The clock is ticking on Python 2.7, with support to be dropped in
January 2020. With major dependencies such as Django, NumPy and pandas
moving to Python 3 only, the time has come for even big established
codebases to consider upgrading. Many organisations are still postponing
for various reasons; we will attempt to demonstrate that with a bit of
planning and perseverance, and the assistance of some handy tools, we
can embrace the future!
This session will provide a first-hand perspective on how we upgraded a
large (~65,000 lines of python code) 8-year-old Django project with
multiple external dependencies from Python 2.7 to Python 3.6.
We will briefly discuss the benefits of upgrading to Python 3, and
architectural considerations. The session will primarily focus on the
practicalities of upgrading the code itself. We will not try to provide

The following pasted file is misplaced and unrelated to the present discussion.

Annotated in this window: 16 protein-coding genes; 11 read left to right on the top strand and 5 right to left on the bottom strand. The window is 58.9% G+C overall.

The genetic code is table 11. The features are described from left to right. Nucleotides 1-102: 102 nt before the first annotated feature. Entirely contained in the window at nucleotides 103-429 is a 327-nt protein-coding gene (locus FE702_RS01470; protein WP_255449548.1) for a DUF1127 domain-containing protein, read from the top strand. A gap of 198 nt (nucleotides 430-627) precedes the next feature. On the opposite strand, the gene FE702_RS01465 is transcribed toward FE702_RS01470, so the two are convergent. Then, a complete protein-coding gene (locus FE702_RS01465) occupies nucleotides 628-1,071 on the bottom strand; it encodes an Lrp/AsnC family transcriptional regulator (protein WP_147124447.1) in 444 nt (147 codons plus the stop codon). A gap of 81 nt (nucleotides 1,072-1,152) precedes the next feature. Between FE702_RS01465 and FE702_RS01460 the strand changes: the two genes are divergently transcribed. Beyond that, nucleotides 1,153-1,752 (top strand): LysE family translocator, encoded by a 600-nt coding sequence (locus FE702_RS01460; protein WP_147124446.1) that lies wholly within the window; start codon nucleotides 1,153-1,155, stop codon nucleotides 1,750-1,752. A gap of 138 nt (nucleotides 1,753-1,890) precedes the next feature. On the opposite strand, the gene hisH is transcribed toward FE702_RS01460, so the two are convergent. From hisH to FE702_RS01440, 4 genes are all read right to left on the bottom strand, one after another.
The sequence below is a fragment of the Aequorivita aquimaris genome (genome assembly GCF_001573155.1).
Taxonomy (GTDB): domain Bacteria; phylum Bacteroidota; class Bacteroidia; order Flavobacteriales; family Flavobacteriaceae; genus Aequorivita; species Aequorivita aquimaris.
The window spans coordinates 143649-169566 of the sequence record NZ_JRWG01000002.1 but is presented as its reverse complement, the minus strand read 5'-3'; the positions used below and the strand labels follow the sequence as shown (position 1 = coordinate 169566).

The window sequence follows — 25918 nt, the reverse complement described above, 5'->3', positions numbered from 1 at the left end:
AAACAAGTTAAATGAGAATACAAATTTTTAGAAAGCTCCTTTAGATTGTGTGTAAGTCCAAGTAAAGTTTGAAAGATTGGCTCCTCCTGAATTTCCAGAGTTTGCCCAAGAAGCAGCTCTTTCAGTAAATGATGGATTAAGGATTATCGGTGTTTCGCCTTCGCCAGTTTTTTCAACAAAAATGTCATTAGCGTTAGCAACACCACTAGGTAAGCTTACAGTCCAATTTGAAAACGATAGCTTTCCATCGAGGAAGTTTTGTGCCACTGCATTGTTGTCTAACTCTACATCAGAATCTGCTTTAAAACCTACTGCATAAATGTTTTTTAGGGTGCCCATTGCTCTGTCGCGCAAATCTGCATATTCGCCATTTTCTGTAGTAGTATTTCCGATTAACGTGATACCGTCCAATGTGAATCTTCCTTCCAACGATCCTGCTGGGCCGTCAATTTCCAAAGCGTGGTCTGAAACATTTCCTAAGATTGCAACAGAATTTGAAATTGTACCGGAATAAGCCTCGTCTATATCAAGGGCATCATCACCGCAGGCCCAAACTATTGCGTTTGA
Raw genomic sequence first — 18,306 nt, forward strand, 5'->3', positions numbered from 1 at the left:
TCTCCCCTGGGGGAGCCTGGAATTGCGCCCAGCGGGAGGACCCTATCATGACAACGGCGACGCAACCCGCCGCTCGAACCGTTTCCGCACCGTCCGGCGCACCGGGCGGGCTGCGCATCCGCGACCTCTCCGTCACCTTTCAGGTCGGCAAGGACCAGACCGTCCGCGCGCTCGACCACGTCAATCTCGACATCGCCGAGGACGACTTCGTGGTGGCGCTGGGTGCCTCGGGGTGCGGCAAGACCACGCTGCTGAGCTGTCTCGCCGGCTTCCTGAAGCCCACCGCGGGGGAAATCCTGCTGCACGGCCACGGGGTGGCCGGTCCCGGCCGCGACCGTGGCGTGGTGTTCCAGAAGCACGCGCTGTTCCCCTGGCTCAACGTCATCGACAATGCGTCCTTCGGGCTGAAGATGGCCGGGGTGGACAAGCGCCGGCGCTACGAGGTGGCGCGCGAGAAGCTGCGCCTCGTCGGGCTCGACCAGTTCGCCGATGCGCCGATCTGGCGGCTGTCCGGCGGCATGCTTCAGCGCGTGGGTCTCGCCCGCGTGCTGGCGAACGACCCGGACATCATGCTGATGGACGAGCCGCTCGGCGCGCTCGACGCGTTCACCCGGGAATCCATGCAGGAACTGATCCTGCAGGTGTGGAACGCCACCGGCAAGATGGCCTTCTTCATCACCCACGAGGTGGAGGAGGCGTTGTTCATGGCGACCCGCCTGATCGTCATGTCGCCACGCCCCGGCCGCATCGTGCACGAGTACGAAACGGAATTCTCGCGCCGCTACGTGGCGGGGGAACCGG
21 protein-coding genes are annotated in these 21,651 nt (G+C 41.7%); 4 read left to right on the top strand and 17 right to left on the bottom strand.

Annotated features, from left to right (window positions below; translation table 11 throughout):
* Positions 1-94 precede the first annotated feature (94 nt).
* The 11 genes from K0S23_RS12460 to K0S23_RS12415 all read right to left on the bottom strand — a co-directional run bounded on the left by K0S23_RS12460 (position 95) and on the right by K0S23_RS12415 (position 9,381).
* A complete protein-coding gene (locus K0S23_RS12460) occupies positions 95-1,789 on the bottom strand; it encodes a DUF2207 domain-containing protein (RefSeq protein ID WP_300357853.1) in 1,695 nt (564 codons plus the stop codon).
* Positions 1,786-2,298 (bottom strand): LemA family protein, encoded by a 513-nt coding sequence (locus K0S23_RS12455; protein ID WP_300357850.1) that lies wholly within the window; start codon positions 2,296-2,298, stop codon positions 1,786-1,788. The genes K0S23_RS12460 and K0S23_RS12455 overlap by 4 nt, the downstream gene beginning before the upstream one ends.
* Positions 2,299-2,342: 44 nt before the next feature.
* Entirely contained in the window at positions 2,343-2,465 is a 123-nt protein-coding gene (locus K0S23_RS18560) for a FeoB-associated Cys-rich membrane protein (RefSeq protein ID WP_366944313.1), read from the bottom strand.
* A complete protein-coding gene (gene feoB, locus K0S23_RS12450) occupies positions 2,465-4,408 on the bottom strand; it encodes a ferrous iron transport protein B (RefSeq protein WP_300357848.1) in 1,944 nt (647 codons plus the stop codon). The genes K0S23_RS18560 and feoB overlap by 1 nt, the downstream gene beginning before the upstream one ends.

a single “best” solution for upgrading to Python 3, but rather will
introduce some of the available tools, provide an insight into how we
used them, and their advantages and disadvantages from our experience.
We will discuss preparatory steps and approaches, strategies for dealing
with external dependencies, and “gotchas” that we encountered during the
The aim of this session is to provide an example of how a Python 3
upgrade on an established commercial product can be successfully
completed, and to furnish audience members with a set of tools and
strategies to help them with their own projects.
I would like to work with open source projects to create a branch of the tree with all
of the best videos for your open source project. Please
send me an email if you are interested.